Paul Bongiorno
Joyce’s war on metropolitan Liberals

“Stare the bastards down, Malcolm, they have nowhere to go.” This was the advice from two of Malcolm Turnbull’s closest allies given to the newly installed Liberal leader immediately after the September 2015 coup. The Nationals were holding out for a tougher Coalition agreement. Then Nationals deputy leader Barnaby Joyce told journalists in the parliamentary courtyard not to take the survival of the Coalition for granted. It was at that moment the seeds were sown for the Coalition’s five years of turmoil exploding spectacularly again this week.

The Nationals were always distrustful of Turnbull, none more so than Joyce. History recalls that, far from staring down the reluctant Coalition partner, Turnbull capitulated to their demands to stay with the defeated Tony Abbott’s agenda. And for good measure he even handed over water management to Joyce, with disastrous results for his own Murray–Darling water plan.

Turnbull, almost certainly acting on the advice of John Howard, saw preservation of the Coalition as vital to his government’s survival. But in not calling their bluff he passed up the opportunity to stamp his authority on the government. After his 2009 dumping as opposition leader, at the active urging of the Nationals, Turnbull was always afraid the hard right would blow up the show again. Joyce’s bomb-throwing this week was vindication for this view.

The broader electorate was looking to the moderate Turnbull to drag the government to the sensible centre on climate, energy, marriage equality and even the republic. Turnbull’s surrender on issues that voters identified him with undermined his government’s public support. His internal opponents in the Liberal and National parties blamed him rather than themselves for the government’s malaise in the polls. Then last August, in what was always a fit of self-harm, they cut Turnbull down.

This week began with the Coalition government recording its 50th consecutive Newspoll loss, and that by a margin of eight points. A National Party source has no doubt it was that result that triggered Joyce’s declaration of war on metropolitan Liberals, as he demanded the government underwrite a coal-fired power station in north Queensland. Prompting his outburst was his assessment that the government is doomed. It is now everyone for themselves.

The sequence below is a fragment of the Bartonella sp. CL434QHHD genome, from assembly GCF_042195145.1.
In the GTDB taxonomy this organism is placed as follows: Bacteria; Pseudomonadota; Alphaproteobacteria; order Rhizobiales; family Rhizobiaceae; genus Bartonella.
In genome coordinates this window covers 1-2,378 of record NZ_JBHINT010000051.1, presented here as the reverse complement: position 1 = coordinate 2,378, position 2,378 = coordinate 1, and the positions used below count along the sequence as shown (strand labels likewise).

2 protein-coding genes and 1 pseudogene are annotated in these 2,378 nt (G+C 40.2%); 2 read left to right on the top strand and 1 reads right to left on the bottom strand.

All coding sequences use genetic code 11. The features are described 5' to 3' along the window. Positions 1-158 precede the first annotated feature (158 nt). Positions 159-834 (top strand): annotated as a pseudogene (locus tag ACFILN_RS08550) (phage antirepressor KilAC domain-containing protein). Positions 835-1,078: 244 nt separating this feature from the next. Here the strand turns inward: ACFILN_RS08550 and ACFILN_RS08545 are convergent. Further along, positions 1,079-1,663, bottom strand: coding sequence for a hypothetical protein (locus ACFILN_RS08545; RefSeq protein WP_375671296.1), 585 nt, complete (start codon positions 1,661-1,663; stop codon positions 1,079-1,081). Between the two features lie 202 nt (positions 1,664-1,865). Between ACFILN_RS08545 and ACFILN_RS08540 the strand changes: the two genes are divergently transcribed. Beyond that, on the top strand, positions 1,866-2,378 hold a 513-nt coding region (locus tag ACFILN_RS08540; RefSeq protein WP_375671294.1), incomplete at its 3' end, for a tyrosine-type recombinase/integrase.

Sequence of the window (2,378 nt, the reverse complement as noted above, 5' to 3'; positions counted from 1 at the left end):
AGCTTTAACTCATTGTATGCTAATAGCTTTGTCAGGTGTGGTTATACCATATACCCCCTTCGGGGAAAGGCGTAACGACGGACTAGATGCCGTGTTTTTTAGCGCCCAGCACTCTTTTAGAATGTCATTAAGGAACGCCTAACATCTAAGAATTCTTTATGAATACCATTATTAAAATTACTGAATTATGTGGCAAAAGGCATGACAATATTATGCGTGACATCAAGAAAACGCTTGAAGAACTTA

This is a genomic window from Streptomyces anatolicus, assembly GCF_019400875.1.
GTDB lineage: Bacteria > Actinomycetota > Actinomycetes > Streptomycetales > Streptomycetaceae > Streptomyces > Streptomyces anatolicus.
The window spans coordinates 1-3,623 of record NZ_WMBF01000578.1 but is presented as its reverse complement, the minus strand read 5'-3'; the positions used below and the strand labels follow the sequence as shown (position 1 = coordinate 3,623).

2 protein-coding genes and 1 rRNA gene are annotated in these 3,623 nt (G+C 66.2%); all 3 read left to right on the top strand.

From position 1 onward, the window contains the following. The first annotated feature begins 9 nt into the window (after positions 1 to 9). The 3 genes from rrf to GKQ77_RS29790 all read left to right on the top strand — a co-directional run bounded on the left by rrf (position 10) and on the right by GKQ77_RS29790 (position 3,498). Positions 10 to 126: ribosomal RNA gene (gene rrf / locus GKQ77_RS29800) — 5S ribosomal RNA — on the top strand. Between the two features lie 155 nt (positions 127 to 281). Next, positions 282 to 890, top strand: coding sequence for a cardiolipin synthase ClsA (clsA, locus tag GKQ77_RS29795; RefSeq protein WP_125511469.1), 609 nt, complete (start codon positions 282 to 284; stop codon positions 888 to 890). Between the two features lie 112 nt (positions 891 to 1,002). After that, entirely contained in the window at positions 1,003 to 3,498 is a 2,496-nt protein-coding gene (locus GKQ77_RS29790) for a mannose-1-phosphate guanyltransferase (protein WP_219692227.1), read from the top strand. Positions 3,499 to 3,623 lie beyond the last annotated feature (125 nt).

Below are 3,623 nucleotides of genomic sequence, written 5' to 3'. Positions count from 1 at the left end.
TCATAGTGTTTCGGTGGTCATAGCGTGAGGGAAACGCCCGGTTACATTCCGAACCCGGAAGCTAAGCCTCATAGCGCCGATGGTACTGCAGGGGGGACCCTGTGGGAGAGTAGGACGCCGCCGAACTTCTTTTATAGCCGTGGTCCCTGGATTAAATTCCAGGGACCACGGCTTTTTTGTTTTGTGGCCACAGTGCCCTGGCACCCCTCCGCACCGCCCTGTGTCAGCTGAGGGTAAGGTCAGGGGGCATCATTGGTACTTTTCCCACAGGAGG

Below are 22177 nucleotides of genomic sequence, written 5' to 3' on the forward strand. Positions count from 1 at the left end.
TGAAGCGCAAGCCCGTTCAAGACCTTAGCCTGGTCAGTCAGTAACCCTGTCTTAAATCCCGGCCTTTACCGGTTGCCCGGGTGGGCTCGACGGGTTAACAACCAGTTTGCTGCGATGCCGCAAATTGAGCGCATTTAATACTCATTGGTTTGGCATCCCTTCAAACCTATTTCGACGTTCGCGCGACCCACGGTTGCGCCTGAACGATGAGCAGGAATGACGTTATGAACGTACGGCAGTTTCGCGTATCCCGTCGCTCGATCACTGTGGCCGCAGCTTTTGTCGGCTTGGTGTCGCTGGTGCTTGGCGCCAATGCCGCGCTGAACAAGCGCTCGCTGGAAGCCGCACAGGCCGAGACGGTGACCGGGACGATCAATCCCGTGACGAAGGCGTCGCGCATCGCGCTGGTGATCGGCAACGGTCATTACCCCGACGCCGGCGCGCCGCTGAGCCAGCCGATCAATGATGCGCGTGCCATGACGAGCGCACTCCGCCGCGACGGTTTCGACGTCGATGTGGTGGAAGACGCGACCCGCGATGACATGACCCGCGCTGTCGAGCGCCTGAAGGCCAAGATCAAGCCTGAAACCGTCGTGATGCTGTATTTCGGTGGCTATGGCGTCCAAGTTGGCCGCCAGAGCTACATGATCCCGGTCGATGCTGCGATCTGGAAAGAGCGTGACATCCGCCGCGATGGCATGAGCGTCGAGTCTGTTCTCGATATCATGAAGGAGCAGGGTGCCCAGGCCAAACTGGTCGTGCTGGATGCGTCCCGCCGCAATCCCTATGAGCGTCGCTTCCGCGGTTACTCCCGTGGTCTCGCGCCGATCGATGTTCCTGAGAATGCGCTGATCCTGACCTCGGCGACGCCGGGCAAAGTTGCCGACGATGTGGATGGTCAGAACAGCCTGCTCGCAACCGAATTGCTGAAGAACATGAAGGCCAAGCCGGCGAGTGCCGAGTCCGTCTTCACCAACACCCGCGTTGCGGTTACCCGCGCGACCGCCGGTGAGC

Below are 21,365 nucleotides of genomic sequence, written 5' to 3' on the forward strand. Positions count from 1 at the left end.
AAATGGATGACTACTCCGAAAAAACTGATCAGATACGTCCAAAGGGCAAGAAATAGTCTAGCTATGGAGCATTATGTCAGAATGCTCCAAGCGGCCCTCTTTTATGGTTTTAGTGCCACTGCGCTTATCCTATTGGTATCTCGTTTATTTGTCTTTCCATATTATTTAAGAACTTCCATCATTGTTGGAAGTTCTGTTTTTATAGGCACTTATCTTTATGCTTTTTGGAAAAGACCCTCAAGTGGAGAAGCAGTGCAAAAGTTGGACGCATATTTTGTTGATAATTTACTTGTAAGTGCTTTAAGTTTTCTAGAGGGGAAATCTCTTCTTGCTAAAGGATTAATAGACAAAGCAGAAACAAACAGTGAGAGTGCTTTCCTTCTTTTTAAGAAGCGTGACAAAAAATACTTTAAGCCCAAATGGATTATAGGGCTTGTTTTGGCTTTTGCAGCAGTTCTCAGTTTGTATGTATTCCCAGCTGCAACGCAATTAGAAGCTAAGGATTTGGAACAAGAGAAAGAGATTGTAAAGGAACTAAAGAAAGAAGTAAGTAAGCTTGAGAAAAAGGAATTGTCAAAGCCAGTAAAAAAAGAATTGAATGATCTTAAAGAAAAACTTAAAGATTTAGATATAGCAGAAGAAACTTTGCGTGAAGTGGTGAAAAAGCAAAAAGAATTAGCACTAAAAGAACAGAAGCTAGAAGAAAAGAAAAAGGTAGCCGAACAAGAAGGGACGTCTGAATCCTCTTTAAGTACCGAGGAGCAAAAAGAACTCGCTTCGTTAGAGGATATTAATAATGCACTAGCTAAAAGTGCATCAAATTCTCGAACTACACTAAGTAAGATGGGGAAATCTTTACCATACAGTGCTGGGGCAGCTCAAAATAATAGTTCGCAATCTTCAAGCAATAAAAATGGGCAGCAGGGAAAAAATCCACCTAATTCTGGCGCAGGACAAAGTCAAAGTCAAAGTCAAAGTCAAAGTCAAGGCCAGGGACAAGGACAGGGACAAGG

Joyce couldn’t have put it more starkly than he did in his explosive RN Breakfast interview: “I’m not going to throw someone under a bus in Mount Morgan [Queensland] because of the views in Sydney or Melbourne – sorry.” An indication of just how damaging his intervention is, was the fact that the Opposition leader’s office distributed transcripts of the interview to the press gallery. Not surprisingly, Joyce even canvassed ending the Coalition so the Nationals could “look after our own people”.

The toxicity of Joyce’s intervention was not lost on the Liberal National MP Trevor Evans. He sits as a Liberal in Canberra and his inner-city seat of Brisbane definitely has a green tinge. Evans dismissed the idea of a government-underwritten coal-fired power station in Queensland as something he would not support in the party room and said he would characterise its proponents “as a very small and lonely minority whistling Dixie on this”. His views were echoed by urban Liberals elsewhere. A cabinet minister says there is no doubt climate change action is every bit as potent in this election as it was in 2007, when Labor’s Kevin Rudd swept to victory.